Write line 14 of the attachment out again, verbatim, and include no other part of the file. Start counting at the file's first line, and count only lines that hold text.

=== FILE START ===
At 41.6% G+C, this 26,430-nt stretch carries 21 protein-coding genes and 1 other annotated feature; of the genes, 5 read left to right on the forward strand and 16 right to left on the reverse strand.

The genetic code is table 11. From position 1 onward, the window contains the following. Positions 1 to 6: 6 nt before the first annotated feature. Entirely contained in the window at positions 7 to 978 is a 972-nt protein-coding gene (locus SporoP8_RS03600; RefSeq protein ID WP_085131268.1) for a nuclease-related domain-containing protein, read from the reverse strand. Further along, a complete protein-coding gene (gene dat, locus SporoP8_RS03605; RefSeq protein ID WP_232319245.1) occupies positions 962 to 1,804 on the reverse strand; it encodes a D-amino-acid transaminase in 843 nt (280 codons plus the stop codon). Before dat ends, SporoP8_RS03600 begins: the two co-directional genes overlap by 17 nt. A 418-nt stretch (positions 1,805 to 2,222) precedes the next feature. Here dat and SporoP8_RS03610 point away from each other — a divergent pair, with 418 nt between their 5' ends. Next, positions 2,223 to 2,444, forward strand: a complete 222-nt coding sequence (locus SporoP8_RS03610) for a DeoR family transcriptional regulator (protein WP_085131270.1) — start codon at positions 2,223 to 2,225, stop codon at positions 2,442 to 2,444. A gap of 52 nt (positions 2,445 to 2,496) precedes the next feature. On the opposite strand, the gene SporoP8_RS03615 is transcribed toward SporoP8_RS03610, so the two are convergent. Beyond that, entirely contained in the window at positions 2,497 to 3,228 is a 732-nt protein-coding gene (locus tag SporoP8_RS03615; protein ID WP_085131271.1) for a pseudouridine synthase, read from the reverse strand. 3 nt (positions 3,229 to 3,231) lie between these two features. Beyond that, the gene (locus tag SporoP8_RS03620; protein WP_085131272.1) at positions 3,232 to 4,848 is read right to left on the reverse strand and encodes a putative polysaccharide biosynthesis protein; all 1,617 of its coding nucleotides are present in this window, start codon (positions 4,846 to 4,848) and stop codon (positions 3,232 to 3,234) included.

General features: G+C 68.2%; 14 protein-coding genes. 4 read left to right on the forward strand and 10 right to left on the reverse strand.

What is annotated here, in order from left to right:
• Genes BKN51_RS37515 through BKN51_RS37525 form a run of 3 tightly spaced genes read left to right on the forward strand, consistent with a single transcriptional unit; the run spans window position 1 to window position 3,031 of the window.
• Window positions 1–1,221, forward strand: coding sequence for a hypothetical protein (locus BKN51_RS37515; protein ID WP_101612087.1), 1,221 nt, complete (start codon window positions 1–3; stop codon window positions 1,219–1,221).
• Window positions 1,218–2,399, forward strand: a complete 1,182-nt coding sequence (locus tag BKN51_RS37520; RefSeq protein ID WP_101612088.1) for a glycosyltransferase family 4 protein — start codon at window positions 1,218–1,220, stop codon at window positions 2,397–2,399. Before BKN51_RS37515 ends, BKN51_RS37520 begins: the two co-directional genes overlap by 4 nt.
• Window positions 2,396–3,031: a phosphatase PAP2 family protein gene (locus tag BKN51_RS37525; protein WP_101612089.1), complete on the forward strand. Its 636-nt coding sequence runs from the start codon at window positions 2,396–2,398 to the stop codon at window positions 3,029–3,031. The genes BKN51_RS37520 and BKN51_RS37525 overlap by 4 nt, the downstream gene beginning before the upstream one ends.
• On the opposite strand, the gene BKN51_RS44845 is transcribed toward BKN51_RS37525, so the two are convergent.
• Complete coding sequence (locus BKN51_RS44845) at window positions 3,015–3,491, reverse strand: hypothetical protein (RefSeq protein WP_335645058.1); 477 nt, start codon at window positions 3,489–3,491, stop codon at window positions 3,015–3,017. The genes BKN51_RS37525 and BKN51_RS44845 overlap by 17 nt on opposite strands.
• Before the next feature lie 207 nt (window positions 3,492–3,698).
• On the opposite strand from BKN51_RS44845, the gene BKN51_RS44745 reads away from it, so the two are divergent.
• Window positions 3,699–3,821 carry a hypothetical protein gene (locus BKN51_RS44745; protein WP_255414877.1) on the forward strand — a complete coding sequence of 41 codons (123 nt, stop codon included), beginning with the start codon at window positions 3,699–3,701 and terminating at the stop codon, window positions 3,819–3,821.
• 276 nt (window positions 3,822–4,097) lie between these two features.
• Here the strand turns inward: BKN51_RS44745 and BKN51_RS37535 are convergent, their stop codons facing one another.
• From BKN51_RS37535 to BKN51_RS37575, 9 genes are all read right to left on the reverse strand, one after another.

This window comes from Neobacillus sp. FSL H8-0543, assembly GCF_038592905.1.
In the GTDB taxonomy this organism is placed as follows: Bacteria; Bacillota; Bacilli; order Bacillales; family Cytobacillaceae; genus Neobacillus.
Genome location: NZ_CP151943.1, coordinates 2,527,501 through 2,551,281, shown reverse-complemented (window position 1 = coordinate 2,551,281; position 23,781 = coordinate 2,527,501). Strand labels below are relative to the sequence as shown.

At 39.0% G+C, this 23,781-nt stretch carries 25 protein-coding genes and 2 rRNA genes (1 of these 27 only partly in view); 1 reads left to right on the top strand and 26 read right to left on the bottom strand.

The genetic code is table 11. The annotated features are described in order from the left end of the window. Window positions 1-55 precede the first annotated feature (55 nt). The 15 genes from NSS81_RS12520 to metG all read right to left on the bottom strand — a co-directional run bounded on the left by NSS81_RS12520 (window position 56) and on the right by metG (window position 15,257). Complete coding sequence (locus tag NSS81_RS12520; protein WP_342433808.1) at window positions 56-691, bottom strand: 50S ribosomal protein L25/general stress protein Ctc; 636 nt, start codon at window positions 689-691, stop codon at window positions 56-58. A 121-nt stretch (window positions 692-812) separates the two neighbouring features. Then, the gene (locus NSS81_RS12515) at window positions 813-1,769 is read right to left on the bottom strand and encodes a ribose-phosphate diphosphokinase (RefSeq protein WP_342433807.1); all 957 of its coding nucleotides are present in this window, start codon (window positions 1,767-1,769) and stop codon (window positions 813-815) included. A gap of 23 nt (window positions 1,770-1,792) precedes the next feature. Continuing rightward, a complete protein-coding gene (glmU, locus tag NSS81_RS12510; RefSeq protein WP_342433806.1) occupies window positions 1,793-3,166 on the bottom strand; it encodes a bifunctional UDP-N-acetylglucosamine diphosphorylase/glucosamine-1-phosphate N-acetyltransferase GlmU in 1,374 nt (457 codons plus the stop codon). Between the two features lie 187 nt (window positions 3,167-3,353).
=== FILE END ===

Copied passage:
• 276 nt (window positions 3,822–4,097) lie between these two features.